· 1 min read · Features

A framework for effective leadership


We should re-examine leadership because there's generally too much focus on those at the top

Way before it emerged in the early 2000s as a leadership theory I’ve been a strong believer in the concept of ‘distributed leadership’. This means recognising the leadership impact of managers and colleagues at every level of an organisation.

My belief is not based on any academic research, but rather on personal experience. I’ve observed the effect individuals can have on workplaces through the way they behave, often acting as role models to their peers.

I’ve seen first-hand the wider impact of a positive and solutions-focused approach from someone who’s crucial in enabling others to do their job, and of managers who see connections and go out of their way to share information and expertise rather than keeping things to themselves.

I’m sure I’m not alone in having experienced the power of leadership aligned at every level to shared goals: I’ve also observed the damaging consequences of the alternative model of a hierarchical and excluding approach, which insufficiently recognises the value of colleagues whatever their position in the organisation.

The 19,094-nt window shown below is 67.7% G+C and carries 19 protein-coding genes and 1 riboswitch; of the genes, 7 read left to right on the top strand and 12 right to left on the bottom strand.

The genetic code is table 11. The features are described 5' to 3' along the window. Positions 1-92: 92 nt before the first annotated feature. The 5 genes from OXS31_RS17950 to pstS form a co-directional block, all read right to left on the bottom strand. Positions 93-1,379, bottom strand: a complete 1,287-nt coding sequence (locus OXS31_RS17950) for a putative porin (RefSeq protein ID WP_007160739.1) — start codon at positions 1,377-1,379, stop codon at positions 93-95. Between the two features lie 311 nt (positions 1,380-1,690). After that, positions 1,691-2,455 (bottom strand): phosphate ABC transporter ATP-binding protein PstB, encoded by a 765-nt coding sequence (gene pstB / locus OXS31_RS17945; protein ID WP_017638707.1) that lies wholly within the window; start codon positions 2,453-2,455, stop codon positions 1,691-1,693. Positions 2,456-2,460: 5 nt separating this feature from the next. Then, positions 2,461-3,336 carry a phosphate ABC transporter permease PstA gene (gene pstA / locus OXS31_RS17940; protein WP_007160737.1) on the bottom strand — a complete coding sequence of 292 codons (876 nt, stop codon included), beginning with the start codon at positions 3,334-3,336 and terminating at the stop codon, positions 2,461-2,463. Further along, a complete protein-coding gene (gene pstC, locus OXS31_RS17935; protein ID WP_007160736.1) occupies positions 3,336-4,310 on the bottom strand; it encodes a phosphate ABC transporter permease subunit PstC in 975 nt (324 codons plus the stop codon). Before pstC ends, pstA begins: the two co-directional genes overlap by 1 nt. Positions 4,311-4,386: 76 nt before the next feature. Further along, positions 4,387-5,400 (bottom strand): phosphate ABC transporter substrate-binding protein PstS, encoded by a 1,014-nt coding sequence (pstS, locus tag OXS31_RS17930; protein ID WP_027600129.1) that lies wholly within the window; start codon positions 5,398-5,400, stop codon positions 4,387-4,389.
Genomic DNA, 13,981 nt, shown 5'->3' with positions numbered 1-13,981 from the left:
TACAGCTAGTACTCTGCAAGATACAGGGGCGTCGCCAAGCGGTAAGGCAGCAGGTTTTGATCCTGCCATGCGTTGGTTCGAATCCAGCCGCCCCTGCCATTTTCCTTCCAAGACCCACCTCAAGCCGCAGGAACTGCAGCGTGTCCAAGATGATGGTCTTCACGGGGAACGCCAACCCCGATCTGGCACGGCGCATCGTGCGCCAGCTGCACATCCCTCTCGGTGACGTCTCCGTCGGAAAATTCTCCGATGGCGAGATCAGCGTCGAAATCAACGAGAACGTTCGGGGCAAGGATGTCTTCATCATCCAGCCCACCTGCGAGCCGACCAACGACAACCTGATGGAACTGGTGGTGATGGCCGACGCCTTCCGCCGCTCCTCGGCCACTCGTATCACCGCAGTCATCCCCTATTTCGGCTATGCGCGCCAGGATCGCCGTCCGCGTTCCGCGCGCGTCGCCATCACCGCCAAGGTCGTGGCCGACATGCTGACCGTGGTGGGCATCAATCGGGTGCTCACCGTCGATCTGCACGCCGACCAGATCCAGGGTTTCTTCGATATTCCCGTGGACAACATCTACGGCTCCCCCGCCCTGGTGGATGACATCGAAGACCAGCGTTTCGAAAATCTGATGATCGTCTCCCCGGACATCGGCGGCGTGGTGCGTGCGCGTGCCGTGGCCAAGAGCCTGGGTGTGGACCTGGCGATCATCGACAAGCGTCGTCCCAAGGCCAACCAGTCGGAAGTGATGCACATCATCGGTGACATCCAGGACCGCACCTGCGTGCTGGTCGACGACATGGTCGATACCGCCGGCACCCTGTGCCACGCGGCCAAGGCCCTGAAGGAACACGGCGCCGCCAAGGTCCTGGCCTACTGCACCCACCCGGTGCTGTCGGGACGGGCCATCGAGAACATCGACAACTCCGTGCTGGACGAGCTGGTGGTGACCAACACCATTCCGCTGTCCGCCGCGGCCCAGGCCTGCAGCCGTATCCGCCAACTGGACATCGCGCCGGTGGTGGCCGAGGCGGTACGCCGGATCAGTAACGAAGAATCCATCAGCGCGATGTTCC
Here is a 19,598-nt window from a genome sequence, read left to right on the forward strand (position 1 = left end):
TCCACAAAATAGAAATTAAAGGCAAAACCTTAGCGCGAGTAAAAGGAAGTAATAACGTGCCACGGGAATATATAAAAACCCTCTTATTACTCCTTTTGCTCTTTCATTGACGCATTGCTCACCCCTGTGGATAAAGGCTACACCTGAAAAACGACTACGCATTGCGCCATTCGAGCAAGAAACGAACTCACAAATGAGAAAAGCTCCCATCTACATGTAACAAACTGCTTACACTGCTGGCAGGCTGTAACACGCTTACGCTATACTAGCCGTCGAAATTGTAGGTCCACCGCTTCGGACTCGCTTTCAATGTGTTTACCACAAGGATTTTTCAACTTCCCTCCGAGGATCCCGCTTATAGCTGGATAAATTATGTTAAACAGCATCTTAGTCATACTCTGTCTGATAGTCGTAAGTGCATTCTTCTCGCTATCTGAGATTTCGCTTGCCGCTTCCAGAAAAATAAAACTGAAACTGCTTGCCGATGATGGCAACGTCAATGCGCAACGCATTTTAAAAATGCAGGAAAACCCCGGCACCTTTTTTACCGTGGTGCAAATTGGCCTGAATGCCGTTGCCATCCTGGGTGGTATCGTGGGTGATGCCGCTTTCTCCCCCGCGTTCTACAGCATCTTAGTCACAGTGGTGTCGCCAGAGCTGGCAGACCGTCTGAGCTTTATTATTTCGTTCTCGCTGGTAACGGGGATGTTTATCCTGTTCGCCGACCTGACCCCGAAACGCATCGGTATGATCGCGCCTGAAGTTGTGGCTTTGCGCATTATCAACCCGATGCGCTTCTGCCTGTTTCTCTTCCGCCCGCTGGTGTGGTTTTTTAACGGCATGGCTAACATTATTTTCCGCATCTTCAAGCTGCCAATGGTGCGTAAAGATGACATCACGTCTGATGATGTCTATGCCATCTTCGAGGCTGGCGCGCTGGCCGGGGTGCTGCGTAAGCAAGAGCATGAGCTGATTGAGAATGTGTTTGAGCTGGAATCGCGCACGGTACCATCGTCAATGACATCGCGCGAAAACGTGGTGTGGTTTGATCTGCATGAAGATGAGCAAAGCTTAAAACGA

As chief executive of Acas it’s reassuring to find that my personal views are confirmed by what my expert colleagues have learned from their millions of contacts with employers and employees every year.

The key message from the new Acas Framework for effective leadership is that supervisors and managers at all levels play a crucial part in successful organisations, with a different mix of characteristics required in different roles.

In summary, whatever their position in the hierarchy, leaders need to:

  • Know their stuff, whether this is around the fundamentals of managing people, such as employment law and organisational policies, or about identifying and managing strategic risks and opportunities.
  • Refine their skills, constantly seeking to improve their influence, communication and engagement with their people.
  • Be aware of their organisational responsibilities, not just in functional terms but also in terms of leading by example through behaviour aligned to organisational values and culture.
  • Strive for essential personal characteristics, including personal resilience, emotional intelligence and the ability to build trust.

Our framework is unapologetically practical rather than theoretical. Its draws on our experience of working with organisations and managers across the spectrum and hearing about their challenges. I’d be fascinated to know what you think about our approach. Either leave a comment here or email policypublications@acas.org.uk.

Anne Sharp is chief executive of Acas